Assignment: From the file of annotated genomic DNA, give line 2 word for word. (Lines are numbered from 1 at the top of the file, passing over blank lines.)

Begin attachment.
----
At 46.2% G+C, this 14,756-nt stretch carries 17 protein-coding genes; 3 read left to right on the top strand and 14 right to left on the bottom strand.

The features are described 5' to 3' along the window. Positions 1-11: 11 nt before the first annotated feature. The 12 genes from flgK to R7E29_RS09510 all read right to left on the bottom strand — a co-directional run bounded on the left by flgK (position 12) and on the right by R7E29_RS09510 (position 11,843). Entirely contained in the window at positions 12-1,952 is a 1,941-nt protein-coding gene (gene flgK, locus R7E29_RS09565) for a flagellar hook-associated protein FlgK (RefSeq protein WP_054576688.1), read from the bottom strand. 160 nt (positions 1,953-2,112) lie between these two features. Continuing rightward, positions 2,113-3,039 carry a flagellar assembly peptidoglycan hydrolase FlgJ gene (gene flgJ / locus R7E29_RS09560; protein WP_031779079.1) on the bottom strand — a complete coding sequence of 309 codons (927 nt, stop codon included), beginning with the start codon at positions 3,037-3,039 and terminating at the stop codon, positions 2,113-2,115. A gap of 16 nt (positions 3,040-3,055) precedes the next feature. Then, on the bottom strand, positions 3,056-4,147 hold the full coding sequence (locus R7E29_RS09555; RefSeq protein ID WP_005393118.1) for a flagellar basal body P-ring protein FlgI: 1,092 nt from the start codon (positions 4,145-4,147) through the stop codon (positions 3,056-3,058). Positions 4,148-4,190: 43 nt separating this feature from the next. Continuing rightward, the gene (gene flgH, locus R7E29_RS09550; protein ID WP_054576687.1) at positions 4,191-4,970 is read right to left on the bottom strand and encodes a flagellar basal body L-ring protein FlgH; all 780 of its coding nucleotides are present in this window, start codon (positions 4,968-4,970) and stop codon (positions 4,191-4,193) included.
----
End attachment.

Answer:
The features are described 5' to 3' along the window. Positions 1-11: 11 nt before the first annotated feature. The 12 genes from flgK to R7E29_RS09510 all read right to left on the bottom strand — a co-directional run bounded on the left by flgK (position 12) and on the right by R7E29_RS09510 (position 11,843). Entirely contained in the window at positions 12-1,952 is a 1,941-nt protein-coding gene (gene flgK, locus R7E29_RS09565) for a flagellar hook-associated protein FlgK (RefSeq protein WP_054576688.1), read from the bottom strand. 160 nt (positions 1,953-2,112) lie between these two features. Continuing rightward, positions 2,113-3,039 carry a flagellar assembly peptidoglycan hydrolase FlgJ gene (gene flgJ / locus R7E29_RS09560; protein WP_031779079.1) on the bottom strand — a complete coding sequence of 309 codons (927 nt, stop codon included), beginning with the start codon at positions 3,037-3,039 and terminating at the stop codon, positions 2,113-2,115. A gap of 16 nt (positions 3,040-3,055) precedes the next feature. Then, on the bottom strand, positions 3,056-4,147 hold the full coding sequence (locus R7E29_RS09555; RefSeq protein ID WP_005393118.1) for a flagellar basal body P-ring protein FlgI: 1,092 nt from the start codon (positions 4,145-4,147) through the stop codon (positions 3,056-3,058). Positions 4,148-4,190: 43 nt separating this feature from the next. Continuing rightward, the gene (gene flgH, locus R7E29_RS09550; protein ID WP_054576687.1) at positions 4,191-4,970 is read right to left on the bottom strand and encodes a flagellar basal body L-ring protein FlgH; all 780 of its coding nucleotides are present in this window, start codon (positions 4,968-4,970) and stop codon (positions 4,191-4,193) included.